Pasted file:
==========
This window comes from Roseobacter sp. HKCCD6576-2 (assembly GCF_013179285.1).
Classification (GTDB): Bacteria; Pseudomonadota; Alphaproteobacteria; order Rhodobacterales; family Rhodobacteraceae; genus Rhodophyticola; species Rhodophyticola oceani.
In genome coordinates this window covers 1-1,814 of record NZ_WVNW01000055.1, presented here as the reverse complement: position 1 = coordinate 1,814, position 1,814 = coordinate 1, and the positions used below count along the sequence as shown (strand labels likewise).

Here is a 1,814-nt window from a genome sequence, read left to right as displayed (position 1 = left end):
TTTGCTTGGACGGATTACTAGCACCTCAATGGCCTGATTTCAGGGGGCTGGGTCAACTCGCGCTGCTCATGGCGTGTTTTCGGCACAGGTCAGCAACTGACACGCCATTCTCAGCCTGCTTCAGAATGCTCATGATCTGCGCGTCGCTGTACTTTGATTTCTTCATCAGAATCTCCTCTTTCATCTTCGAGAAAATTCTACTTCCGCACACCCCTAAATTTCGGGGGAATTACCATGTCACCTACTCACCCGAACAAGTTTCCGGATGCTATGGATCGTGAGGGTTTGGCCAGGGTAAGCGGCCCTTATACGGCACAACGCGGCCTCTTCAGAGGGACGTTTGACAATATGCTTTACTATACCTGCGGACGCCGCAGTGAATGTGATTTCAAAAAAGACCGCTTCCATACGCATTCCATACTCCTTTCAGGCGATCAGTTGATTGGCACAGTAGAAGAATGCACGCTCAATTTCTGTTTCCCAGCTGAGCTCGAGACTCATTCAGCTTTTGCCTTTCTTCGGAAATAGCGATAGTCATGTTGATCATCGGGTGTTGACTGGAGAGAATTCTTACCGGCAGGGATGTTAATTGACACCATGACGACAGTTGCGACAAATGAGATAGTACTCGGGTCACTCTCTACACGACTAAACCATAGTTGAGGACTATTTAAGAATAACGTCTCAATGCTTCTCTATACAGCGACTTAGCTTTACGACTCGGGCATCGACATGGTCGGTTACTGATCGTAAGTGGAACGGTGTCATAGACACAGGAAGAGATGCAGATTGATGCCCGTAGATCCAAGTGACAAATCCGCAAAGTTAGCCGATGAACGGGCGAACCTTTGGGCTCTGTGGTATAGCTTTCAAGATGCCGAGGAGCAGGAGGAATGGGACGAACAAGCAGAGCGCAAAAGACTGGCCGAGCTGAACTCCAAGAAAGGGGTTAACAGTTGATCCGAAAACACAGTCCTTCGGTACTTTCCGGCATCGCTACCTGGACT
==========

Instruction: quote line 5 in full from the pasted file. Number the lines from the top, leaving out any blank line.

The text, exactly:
TTTGCTTGGACGGATTACTAGCACCTCAATGGCCTGATTTCAGGGGGCTGGGTCAACTCGCGCTGCTCATGGCGTGTTTTCGGCACAGGTCAGCAACTGACACGCCATTCTCAGCCTGCTTCAGAATGCTCATGATCTGCGCGTCGCTGTACTTTGATTTCTTCATCAGAATCTCCTCTTTCATCTTCGAGAAAATTCTACTTCCGCACACCCCTAAATTTCGGGGGAATTACCATGTCACCTACTCACCCGAACAAGTTTCCGGATGCTATGGATCGTGAGGGTTTGGCCAGGGTAAGCGGCCCTTATACGGCACAACGCGGCCTCTTCAGAGGGACGTTTGACAATATGCTTTACTATACCTGCGGACGCCGCAGTGAATGTGATTTCAAAAAAGACCGCTTCCATACGCATTCCATACTCCTTTCAGGCGATCAGTTGATTGGCACAGTAGAAGAATGCACGCTCAATTTCTGTTTCCCAGCTGAGCTCGAGACTCATTCAGCTTTTGCCTTTCTTCGGAAATAGCGATAGTCATGTTGATCATCGGGTGTTGACTGGAGAGAATTCTTACCGGCAGGGATGTTAATTGACACCATGACGACAGTTGCGACAAATGAGATAGTACTCGGGTCACTCTCTACACGACTAAACCATAGTTGAGGACTATTTAAGAATAACGTCTCAATGCTTCTCTATACAGCGACTTAGCTTTACGACTCGGGCATCGACATGGTCGGTTACTGATCGTAAGTGGAACGGTGTCATAGACACAGGAAGAGATGCAGATTGATGCCCGTAGATCCAAGTGACAAATCCGCAAAGTTAGCCGATGAACGGGCGAACCTTTGGGCTCTGTGGTATAGCTTTCAAGATGCCGAGGAGCAGGAGGAATGGGACGAACAAGCAGAGCGCAAAAGACTGGCCGAGCTGAACTCCAAGAAAGGGGTTAACAGTTGATCCGAAAACACAGTCCTTCGGTACTTTCCGGCATCGCTACCTGGACT